Grand Canyon National Park, Arizona Overview
Vast, magnificent and inarguably beautiful, the Grand Canyon is easily Arizona’s most distinguishable landmark and a natural wonder that you simply have to see to believe. Stretching 277 miles from end to end, steep, rocky walls descend more than a mile to the canyon’s floor, where the wild Colorado River traces a swift course southwest.
Grand Canyon National Park encompasses canyons, river tributaries, and surrounding grounds. The Grand Canyon is situated in Arizona’s northwestern quadrant. With millions of visitors making the trip to the canyon each year, this park is one of the most visited tourist destinations in the world. In addition, the park has been a UNESCO World Heritage Site since 1979.
The Grand Canyon had a long and arduous road to becoming a national park, beginning in the 1880s with several failed congressional bills. After making multiple visits to the area, Theodore Roosevelt declared the Grand Canyon a National Monument in 1908. The bill to grant national park status to the area was passed in 1919 and signed by then-President Woodrow Wilson.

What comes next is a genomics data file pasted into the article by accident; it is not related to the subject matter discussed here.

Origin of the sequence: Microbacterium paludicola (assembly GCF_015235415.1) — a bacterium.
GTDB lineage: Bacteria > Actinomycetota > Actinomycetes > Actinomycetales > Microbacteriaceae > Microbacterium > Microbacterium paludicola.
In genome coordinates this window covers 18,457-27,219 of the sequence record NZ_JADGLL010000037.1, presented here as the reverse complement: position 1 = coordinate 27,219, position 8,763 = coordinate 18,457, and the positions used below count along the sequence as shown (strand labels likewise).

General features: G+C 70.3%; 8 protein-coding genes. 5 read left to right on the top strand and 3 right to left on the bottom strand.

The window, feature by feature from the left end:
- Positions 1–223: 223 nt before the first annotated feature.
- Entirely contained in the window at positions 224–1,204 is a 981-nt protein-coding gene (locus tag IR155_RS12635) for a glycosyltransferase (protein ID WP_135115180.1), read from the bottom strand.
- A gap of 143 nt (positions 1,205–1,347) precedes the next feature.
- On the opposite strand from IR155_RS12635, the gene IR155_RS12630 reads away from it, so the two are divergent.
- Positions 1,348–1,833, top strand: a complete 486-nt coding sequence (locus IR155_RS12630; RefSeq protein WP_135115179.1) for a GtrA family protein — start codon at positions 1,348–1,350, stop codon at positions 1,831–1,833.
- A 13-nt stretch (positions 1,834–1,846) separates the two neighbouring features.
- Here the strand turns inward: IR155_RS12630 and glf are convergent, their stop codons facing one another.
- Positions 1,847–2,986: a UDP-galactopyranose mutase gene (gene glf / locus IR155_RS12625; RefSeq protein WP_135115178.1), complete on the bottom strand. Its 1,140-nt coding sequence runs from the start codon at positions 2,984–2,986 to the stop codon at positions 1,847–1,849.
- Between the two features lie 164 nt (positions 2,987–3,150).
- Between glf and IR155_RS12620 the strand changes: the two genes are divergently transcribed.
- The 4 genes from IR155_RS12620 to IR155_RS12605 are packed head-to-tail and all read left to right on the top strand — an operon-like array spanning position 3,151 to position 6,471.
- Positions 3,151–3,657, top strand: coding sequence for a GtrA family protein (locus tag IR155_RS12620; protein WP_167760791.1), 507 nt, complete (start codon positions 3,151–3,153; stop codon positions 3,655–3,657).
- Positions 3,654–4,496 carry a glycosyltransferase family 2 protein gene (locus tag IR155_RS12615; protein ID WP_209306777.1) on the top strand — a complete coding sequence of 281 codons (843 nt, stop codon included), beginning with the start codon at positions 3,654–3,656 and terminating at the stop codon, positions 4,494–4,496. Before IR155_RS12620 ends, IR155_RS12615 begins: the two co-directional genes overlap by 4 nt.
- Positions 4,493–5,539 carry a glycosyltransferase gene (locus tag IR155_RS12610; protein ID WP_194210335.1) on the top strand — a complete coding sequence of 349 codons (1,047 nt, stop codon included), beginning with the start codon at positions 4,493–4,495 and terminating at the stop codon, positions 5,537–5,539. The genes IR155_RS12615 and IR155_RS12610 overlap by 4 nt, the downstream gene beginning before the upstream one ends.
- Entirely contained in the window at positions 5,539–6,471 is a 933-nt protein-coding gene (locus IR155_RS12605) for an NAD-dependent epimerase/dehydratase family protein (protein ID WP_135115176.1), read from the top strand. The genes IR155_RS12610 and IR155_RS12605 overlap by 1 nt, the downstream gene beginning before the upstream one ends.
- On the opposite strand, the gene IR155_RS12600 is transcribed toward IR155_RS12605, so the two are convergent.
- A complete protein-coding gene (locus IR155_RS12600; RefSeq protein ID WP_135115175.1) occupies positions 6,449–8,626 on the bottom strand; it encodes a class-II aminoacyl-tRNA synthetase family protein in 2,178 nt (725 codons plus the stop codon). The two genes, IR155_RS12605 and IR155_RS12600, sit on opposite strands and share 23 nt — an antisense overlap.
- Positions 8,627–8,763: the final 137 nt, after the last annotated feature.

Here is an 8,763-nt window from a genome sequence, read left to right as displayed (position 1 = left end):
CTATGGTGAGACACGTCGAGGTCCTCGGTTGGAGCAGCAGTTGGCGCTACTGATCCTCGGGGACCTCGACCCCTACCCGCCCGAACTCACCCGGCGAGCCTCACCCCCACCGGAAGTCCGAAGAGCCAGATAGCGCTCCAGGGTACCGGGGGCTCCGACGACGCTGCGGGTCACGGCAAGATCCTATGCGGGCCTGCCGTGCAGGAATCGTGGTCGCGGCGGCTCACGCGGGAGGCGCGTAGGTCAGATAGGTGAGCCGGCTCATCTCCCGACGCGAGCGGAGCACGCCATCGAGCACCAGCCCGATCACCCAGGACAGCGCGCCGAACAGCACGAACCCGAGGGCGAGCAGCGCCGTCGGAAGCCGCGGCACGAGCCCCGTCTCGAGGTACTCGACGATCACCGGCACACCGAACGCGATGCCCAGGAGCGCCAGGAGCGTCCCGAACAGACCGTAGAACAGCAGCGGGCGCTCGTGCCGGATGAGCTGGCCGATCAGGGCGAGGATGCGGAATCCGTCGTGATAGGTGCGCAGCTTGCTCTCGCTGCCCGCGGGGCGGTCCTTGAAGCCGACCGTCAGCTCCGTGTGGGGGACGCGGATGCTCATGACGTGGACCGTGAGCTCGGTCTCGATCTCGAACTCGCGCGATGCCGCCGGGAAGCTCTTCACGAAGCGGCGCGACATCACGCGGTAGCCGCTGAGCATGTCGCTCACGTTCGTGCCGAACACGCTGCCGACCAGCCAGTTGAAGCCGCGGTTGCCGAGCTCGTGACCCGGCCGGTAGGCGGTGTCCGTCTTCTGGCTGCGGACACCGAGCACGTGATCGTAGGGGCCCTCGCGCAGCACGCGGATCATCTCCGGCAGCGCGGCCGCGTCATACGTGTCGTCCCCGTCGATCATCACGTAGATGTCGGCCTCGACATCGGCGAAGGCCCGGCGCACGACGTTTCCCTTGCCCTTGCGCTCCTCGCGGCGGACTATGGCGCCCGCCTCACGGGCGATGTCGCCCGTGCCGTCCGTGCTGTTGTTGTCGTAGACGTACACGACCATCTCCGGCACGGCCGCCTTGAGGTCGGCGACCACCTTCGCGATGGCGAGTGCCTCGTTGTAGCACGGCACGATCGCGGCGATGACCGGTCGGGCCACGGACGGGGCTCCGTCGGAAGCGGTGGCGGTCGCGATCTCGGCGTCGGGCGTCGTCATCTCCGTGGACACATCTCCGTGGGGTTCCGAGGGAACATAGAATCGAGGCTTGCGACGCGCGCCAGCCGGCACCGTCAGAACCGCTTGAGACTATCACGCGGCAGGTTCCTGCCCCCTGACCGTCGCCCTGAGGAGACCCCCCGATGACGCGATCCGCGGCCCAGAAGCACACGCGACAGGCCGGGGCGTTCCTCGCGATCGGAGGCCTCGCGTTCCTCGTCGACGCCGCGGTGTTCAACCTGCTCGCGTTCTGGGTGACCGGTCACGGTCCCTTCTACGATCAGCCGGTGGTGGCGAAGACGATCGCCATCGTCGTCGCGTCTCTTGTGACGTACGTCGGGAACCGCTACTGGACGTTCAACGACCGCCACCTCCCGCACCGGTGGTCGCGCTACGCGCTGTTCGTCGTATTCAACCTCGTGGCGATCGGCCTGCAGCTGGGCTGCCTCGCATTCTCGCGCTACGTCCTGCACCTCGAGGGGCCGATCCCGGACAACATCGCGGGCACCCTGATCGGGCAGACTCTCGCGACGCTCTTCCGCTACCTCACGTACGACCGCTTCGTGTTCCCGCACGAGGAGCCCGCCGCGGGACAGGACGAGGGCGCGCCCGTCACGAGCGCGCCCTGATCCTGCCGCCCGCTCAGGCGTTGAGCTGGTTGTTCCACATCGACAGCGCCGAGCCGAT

There are two public areas of Grand Canyon National Park, the North and South Rims. At 7,000 feet above sea level, the Grand Canyon South Rim is the most accessible section of the national park, with numerous places where visitors can pull over to admire the views. It is is the most visited rim and accessible year round and there are plenty of accommodation / lodging offerings both within the park and the surrounding towns.
The Grand Canyon North Rim, 1,000 feet higher than its southern sibling, isn’t as popular because it is harder to get to, especially when harsh winter weather closes access roads. If you prefer remoteness then a visit to Grand Canyon’s North Rim is well worth forfeiting over the South Rim. You can stay at the historic Grand Canyon Lodge & Cabins, but be sure to plan about a year ahead if this is a must-see of your holiday itinerary.